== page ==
Emergency Information Forms for Children With Medical Complexity: A Simulation Study
BACKGROUND: Emergency information forms (EIFs) have been proposed to provide critical information for optimal care of children with medical complexity (CMC) during emergencies; however, their impact has not been studied. The objective of this study was to measure the impact and utility of EIFs in simulated scenarios of CMC during medical emergencies.
METHODS: Twenty-four providers (12 junior, 12 experienced) performed 4 simulations of CMC, where access to an EIF was block randomized by group. Scenario-specific critical action checklists and consequential pathways were developed by content experts in simulation and pediatric subspecialists. Scenarios ended when all critical actions were completed or after 10 minutes, whichever came first. Two reviewers independently evaluated the video-recorded performances and calculated scenario-specific critical action scores. Performance in scenarios with and without an EIF was compared with Pearson’s χ2 and Mann–Whitney U tests. Interrater reliability was assessed with intraclass correlation. Each provider rated the utility of EIFs via exit questionnaires.
RESULTS: The median critical action score in scenarios with EIFs was 84.2% (95% confidence interval [CI], 71.7%–94.1%) versus 12.5% (95% CI, 10.5%–35.3%) in scenarios without an EIF (P < .001); time to completion of scenarios was shorter (6.9 minutes [interquartile range 5.8–10 minutes] vs 10 minutes), and complication rates were lower (30% [95% CI, 17.4%–46.3%] vs 100% [95% CI, 92.2%–100%]) with EIFs, independent of provider experience. Interrater reliability was excellent (intraclass correlation = 0.979). All providers strongly agreed that EIFs can improve clinical outcomes for CMC.
CONCLUSIONS: Using simulated scenarios of CMC, providers’ performance was superior with an EIF. Clinicians evaluated the utility of EIFs very highly.
- CAS —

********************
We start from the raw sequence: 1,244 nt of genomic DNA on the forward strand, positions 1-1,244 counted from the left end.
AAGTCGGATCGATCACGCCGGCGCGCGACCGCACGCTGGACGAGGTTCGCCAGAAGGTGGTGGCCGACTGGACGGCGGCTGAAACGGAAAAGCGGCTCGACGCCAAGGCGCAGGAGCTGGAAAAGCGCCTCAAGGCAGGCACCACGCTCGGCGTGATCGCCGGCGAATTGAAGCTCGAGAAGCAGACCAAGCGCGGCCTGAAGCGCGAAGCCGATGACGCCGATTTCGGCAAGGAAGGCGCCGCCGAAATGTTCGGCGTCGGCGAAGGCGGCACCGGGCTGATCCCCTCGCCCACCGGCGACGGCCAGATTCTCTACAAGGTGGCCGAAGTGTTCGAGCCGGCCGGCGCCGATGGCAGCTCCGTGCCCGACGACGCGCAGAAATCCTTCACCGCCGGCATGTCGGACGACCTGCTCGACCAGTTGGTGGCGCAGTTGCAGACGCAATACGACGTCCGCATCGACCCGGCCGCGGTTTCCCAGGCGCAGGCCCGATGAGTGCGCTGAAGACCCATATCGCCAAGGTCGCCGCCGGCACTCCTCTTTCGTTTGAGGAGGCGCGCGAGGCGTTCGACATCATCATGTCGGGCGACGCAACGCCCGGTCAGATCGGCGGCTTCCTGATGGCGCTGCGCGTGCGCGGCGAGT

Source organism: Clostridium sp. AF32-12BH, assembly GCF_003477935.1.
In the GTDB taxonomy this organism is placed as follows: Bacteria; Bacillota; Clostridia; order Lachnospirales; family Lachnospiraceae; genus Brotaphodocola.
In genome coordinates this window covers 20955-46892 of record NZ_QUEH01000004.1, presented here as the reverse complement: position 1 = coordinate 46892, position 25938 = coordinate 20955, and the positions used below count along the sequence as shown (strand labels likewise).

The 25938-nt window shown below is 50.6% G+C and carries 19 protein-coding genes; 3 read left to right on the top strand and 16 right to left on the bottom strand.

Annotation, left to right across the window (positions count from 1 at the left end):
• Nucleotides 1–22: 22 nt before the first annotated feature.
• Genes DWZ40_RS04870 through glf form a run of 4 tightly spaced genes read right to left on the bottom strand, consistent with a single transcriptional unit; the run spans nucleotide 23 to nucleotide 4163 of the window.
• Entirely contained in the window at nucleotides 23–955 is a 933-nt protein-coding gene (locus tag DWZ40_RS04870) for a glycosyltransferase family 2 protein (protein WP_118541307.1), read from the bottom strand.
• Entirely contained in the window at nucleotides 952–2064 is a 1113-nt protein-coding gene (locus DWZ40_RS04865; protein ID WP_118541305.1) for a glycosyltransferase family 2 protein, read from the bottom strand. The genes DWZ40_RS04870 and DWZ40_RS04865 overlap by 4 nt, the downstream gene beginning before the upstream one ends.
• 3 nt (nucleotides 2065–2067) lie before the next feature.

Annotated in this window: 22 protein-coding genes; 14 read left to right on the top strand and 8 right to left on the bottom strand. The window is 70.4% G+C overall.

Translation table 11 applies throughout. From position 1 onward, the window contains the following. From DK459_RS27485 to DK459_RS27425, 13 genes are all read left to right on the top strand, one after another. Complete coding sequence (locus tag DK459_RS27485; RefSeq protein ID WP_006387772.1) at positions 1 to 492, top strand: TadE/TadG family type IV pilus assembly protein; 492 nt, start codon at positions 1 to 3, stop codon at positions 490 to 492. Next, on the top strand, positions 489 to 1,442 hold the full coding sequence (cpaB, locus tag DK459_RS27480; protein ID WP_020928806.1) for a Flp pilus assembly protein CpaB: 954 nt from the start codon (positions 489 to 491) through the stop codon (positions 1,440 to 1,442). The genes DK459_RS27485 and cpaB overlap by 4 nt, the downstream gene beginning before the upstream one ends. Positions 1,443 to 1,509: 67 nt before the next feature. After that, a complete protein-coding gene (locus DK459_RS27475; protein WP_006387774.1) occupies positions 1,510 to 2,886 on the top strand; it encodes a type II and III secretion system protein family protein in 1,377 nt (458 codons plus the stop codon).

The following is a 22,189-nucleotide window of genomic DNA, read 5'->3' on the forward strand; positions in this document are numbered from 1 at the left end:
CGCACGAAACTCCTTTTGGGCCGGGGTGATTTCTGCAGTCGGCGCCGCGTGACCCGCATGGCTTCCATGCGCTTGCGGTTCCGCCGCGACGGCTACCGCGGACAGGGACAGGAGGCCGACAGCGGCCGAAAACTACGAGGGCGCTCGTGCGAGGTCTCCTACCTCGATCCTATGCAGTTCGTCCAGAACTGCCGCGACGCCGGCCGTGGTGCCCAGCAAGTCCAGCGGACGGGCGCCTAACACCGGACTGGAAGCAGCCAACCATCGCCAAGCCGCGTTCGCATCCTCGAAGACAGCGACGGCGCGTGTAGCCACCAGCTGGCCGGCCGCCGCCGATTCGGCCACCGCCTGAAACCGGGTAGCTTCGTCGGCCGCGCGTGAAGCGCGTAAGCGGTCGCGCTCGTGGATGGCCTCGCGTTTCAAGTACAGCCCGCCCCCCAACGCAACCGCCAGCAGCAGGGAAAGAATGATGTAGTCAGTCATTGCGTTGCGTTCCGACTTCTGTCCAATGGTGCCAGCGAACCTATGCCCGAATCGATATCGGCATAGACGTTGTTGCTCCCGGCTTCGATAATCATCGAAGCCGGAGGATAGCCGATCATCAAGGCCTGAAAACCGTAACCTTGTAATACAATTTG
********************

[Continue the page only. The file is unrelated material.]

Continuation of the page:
- critical action score
- CI —
- confidence interval
- CMC —
- children with medical complexity
- ED —
- emergency department
- EIF —
- emergency information form
- IQR —
- interquartile range
What’s Known on This Subject:
Children with medical complexity (CMC) are vulnerable during emergencies. Emergency information forms (EIFs) have been proposed to provide essential and timely information to emergency providers; however, their potential impact has not been studied.
What This Study Adds:
In simulated scenarios of CMC, access to an EIF improved outcomes independent of provider experience. Clinicians found them useful and desirable in the care of CMC. This evidence supports efforts for development and evaluation of EIFs in clinical settings.
Children with medical complexity (CMC) are at high risk of adverse events, medical errors, and poor outcomes during emergencies.1–5 These patients often need unscheduled emergency care in both pediatric and general emergency departments (EDs)6 and account for an increasing proportion of hospitalizations and resource utilization.3,4,7–10 They often receive multiple medications, may be dependent on medical devices, and have complicated management plans. In an emergency, it may be difficult for providers to efficiently gather the necessary information to diagnose and treat such complex pediatric patients.2,11,12 There are many potential barriers to the delivery of timely, effective care to CMC. Parents may not be available, may not speak the provider’s language, or may not know the salient information to provide during emergencies. Subspecialists may not be available for contact, and medical records may be incomplete or disorganized. Furthermore, during an emergency or a disaster, the patient may present to an ED that does not have access to their medical records.1,13–16
Patient advocacy groups, the American Academy of Pediatrics, and the American College of Emergency Physicians have called for the creation and dissemination of emergency information forms (EIFs) as a means to provide rapid access to a health summary containing the essential information needed to treat patients with special health care needs in an emergency.1,2,11,13,17–24 Yet there is paucity of research on the development, implementation, and effectiveness of EIFs.1,20,25,26 There is no central repository for EIFs for patients or health care providers to quickly access in case of an emergency, and the creation and maintenance of EIFs are limited by concerns about patient privacy and a lack of coordination between primary care physicians and subspecialists. Additional concerns include reimbursement for these activities, medical record ownership, and variation in state regulations.16
This study is a component of a multidisciplinary research project that aims to develop, implement, and measure the impact of EIFs in emergencies involving CMC. In this study, we measured the impact of EIFs in simulated emergency scenarios involving CMC and evaluated providers’ opinions about the utility of EIFs in the emergency care of CMC.